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Working on cancer


Fiona at school
Renato Dulbecco Scientist
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And this went well, because our daughter, at this time, had reached six years of age and had completely developed her own ideas, etc., she was no longer easily influenced as she would have been if she was here with us, she had a very strong character, very... and so we returned. Naturally, the problem was also for her, because when we came back to 'La Jolla', where the institute was, we had bought a house for us to live there. Close to this house, there was a school, which was the school of that town, so naturally, we sent her there and so she started to go there. And we realised afterwards that her character totally changed; instead of being how she was before, very expansive, very... she was so quiet, closed, she didn't talk much, when we asked her about school she had nothing to say, etc., and so we went to talk to the teacher and she said, 'Yes, this little girl is very advanced' – because she was in first grade, in first elementary – 'she is very advanced but, on the other hand, we cannot do anything, we can't change this'.

[Q] As was the habit in your family.

So we tried to get her to teach a Russian boy, who had to learn English, etc., but this wasn't something that appealed to her. So I went to speak... so I went to speak to Salk and he said that he knew someone, the head of a private school and we went to speak to her and she said, 'Well, let's look at the girl'. 'Oh, this girl could perhaps be put into the fourth grade', however, she said it will be too much because the age difference would be too great. She said, 'We'll put her in third grade'.

[Q] So she was two years advanced as well.

Yes, she started with a two-year advantage.

[Q] So this is a family tradition then?

Oh, well yes!

E questo forse andava bene, perché nostra figlia, a quell'epoca, aveva raggiunto, mi pare, sei anni e aveva completamente sviluppato delle idee, ecc, non era più influenzabile facilmente come sarebbe stata se fosse stata qui da noi, anzi aveva un carattere molto fermo, molto... e così siamo ritornati. Naturalmente il problema è stato anche per lei, perché quando siamo rivenuti a La Jolla, dove c'è l'istituto, abbiamo comprato una casa per abitarci lì. Nelle vicinanze di questa casa c'era una scuola, che era la scuola proprio della città... naturalmente l'avremmo mandata lì e infatti ha cominciato ad andare lì. E ci siamo accorti dopo che il carattere è completamente cambiato; invece di essere com'era prima, molto espansiva, molto... era tanto solitaria, chiusa, non parlava molto, quando si chiedeva della scuola non aveva niente da dire, ecc. e poi allora siamo andati a parlare con la maestra e lei diceva, 'Sì, questa bambina è molto più avanti' perché era in prima, in prima elementare e molto più avanti ma 'd'altra parte noi non possiamo fare niente, non possiamo cambiare questo'...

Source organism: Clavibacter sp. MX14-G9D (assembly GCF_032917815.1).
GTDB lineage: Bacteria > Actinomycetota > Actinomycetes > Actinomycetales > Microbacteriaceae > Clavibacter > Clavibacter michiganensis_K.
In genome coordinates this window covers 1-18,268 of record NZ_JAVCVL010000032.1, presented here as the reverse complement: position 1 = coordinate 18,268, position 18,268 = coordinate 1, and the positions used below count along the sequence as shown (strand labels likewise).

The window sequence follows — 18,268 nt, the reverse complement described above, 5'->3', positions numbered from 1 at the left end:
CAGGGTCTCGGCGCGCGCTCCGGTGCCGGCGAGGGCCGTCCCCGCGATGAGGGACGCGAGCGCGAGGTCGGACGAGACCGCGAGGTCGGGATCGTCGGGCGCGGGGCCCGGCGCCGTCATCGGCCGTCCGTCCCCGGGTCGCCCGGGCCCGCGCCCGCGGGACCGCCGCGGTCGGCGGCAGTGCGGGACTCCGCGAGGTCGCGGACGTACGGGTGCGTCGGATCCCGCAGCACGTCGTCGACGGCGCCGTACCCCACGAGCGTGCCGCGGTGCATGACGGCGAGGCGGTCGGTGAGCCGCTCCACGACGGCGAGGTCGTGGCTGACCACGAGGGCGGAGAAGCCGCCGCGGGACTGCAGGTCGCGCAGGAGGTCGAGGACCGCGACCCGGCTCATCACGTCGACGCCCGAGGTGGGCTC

[Q] Come avevate poi d'abitudine in famiglia.

Allora abbiamo cercato di metterla lì che istruisse un ragazzo russo, che perciò doveva imparare l'inglese, così ecc., ma quella non era una cosa che l'attraeva. Per cui sono andato a parlare... anzi sono andato a parlare a Salk e lui dice che conosceva una persona, una direttrice di una scuola privata e siamo andati a parlare a lei e lei dice, 'Beh, esaminiamola la ragazza'. 'Ah, questa ragazza potremmo metterla forse in quarta', però, dice, 'Quello è troppo, perché', dice, 'la differenza di età sarebbe troppo forte'. Dice, 'La metteremo in terza'. Anche lei due anni. Perciò ha cominciato con il vantaggio dei due anni.

[Q] È una tradizione di famiglia, allora questa?

Eh, si vede!

The Italian biologist Renato Dulbecco (1914-2012) had early success isolating a mutant of the polio virus which was used to create a life-saving vaccine. Later in his career, he initiated the Human Genome Project and was jointly awarded the Nobel Prize in Physiology or Medicine in 1975 for furthering our understanding of cancer caused by viruses.

Listeners: Paola De Paoli Marchetti

Paola De Paoli Marchetti is a science journalist who graduated with an honours degree in foreign languages and literature from the University Ca’Foscari, Venice. She has been a science journalist since the 1960s and has been on the staff of the newspaper Il Sole 24 Ore since 1970. She was elected president of UGIS (Italian Association of Science Journalists) in 1984. She has been a Member of the Board of EUSJA (European Union of Science Journalists’ Associations, Strasbourg), and was its president in 1987-1988 and 1998-2000. In May 2000 she was unanimously elected president emeritus. She was a member of the National Council of Italian Journalists (1992-1998). From 2002 to 2004 she was member of the working group for scientific communication of the National Committee for Biotechnology. She has also been a consultant at the Italian Ministry of Research and Technology and editor-in-chief of the publication MRST, policy of science and technology. She has co-authored many publications in the field of scientific information, including Le biotecnologie in Italia, Le piste della ricerca and Luna vent’anni dopo.

Tags: school, education

Duration: 2 minutes, 28 seconds

Date story recorded: May 2005

Date story went live: 24 January 2008